Imatges de pÓgina

What he represents is brought home to the bosom as a part of our experience, implanted in the memory as if we had known the places, persons, and things of which he treats. MACBETH is like a record of a preternatural and tragical event. It has the rugged se

verity of an old chronicle, with all that the imagination of the poet can engraft upon traditional belief. The castle of Macbeth, round which "the air smells wooingly," and where "the temple-haunting martlet builds," has a real subsistence in the mind; the Weird Sisters meet us in person on " the blasted heath;" the "air-drawn dagger" moves slowly before our eyes; the "gracious Duncan," the "blood-boultered Banquo" stand before us; all that passed through the mind of Macbeth passes, without the loss of a tittle, through ours. All that could actually take place, and all that is only possible to be conceived, what was said and what was done, the workings of passion, the spells of magick, are brought before us with the same absolute truth and vividness.-Shakspeare excelled in the openings of his plays that of Macbeth is the most striking of any. The wildness of the scenery, the sudden shifting of the situations and characters, the bustle, the expectations excited, are equally extraordinary. From the first entrance of the Witches and the description of them when they meet Macbeth,

"What are these

So wither'd and so wild in their attire,

That look not like the inhabitants of th' earth
And yet are on't ?"

the mind is prepared for all that follows.

This tragedy is alike distinguished for the lofty imagination it displays, and for the tumultuous vehemence of the action; and the one is made the moving principle of the other. The overwhelming pressure of preternatural agency urges on the tide of human passion with redoubled force. Macbeth himself appears driven along by the violence of his fate, like a vessel drifting before a storm; he reels to and fro like a drunken man; he staggers under the weight of his own purposes and the suggestions of others; he stands at bay with his situation; and, from the superstitious awe and breathless suspense into which the communications of the Weird Sisters throw him, is hurried on with daring impatience to verify their predictions, and with impious and bloody hand to tear aside the veil which hides the uncertainty of the future. He is not equal to the struggle with fate and conscience. He now "bends up each corporal instrument to the terrible feat;" at other times his heart misgives him, and he is cowed and abashed by his success. "The deed, no less than the attempt, confounds him.” His mind is assailed by the stings of remorse, and full of "preternatural solicitings." His speeches and soliloquies are dark riddles on human life, baffling solution, and entangling him in their labyrinths. In thought he is absent and perplexed, sudden and desperate in act, from a distrust of his own resolution. His energy springs from the anxiety and agitation of his mind. His blindly rushing forward on the objects of his ambition and revenge, or his recoiling from them, equally betrays the harassed state of his feelings.-This part of his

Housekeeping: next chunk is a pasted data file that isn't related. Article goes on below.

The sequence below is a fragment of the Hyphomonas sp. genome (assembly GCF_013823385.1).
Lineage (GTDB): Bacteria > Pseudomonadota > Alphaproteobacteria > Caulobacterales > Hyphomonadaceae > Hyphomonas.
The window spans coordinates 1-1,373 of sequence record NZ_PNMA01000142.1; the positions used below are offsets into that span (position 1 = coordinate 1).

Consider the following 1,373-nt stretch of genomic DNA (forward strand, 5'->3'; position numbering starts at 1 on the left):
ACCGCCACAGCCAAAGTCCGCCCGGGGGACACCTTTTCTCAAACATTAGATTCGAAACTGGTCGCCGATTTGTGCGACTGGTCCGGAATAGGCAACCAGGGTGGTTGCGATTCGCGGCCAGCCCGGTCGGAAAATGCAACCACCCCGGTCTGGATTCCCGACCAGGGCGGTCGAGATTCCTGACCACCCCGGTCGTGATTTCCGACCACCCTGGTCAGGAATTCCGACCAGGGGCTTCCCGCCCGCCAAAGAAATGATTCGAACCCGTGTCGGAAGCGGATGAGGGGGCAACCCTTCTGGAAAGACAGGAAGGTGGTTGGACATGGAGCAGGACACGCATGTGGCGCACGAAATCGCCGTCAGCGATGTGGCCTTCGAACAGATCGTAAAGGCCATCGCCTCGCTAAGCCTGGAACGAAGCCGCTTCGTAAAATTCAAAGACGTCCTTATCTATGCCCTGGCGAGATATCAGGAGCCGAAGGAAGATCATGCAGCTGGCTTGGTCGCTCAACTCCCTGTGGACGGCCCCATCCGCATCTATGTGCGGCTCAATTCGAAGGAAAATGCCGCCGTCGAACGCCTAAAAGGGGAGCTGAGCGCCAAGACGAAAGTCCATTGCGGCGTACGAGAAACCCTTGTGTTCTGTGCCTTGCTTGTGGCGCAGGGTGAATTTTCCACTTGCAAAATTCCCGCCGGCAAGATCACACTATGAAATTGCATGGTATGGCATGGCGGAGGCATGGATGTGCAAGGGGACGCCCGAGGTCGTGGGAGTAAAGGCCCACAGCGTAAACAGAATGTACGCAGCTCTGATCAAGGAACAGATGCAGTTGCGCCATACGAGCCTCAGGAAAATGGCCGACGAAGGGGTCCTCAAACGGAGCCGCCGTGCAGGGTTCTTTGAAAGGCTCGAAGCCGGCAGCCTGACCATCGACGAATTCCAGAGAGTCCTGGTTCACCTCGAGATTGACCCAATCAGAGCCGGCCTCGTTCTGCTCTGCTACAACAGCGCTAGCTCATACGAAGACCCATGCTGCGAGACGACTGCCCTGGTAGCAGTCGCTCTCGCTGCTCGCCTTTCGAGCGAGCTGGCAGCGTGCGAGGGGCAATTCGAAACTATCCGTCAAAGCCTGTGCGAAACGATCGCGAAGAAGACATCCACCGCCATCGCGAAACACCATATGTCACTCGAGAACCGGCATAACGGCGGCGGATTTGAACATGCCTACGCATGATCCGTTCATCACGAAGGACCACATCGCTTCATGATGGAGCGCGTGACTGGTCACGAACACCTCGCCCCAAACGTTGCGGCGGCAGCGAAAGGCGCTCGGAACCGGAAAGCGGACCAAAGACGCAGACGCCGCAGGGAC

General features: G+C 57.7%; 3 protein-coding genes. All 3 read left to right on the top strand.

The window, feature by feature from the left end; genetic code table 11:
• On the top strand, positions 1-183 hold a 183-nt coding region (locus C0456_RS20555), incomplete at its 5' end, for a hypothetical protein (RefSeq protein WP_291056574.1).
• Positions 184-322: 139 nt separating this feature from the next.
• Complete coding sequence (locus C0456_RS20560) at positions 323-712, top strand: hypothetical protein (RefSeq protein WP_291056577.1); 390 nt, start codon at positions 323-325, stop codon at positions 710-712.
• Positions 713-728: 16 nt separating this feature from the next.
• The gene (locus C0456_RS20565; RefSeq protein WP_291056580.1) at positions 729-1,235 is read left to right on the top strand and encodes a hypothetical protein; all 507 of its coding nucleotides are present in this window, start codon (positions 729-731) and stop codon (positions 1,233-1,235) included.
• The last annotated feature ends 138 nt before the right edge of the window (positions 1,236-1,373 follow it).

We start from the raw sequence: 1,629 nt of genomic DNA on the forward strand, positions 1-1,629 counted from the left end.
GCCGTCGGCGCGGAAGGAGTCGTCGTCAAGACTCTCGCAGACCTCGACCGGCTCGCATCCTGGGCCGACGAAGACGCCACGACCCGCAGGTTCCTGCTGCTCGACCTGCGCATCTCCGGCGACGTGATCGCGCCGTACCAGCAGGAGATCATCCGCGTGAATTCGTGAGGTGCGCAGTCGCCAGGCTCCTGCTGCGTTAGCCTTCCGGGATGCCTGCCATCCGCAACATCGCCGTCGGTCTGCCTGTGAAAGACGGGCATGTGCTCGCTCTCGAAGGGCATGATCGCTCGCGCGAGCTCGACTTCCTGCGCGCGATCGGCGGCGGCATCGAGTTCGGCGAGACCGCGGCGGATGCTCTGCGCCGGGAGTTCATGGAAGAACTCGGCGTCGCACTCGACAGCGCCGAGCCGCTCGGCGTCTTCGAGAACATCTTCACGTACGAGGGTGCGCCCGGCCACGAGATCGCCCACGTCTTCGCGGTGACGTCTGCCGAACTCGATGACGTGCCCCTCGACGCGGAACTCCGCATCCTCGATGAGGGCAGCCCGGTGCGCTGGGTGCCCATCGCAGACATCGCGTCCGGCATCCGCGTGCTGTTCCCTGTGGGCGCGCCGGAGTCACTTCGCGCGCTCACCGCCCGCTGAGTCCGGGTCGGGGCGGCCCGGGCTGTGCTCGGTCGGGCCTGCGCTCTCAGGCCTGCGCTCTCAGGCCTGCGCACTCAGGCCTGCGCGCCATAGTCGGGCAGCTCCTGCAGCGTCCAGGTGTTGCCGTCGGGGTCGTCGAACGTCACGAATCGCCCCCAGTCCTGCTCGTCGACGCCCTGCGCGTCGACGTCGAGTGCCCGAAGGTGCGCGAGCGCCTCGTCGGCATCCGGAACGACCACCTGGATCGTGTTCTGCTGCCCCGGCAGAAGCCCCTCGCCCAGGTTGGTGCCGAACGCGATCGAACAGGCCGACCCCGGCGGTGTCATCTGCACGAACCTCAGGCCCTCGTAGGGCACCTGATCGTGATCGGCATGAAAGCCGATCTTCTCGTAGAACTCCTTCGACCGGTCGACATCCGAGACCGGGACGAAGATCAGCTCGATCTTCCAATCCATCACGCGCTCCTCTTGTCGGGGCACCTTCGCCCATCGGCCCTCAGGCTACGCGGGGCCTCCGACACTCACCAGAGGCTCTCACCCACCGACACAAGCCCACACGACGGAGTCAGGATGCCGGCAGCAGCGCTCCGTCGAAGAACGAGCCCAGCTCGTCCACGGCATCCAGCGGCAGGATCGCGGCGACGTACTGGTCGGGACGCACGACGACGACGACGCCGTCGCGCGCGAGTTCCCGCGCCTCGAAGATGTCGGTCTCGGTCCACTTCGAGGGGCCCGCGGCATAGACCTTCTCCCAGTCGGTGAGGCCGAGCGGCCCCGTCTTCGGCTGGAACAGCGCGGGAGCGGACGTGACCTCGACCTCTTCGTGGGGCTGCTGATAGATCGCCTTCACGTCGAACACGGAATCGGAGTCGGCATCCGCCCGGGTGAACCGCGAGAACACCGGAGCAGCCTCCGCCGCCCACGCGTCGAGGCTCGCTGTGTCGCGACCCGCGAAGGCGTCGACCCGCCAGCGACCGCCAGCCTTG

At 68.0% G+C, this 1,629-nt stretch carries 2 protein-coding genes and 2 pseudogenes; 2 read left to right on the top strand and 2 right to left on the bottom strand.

character is admirably set off by being brought in connexion with that of Lady Macheth, whose obdurate strength of will and masculine firmness give her the ascendancy over her husband's faultering virtue. She at once seizes on the opportunity that offers for the accomplishment of all their wished for greatness, and never flinches from her object till all is over. The magnitude of her resolution almost covers the magnitude of her guilt. She is a great, bad woman, whom we hate, but whom we fear more than we hate. She does not excite our loathing and abhorrence like Regan and Gonerill. She is only wicked to gain a great end; and is perhaps more distinguished by her commanding presence of mind and inexorable selfwill, which do not suffer her to be diverted from a bad purpose, when once formed, by weak and womanly regrets, than by the hardness of her heart or want of natural affections. The impression, which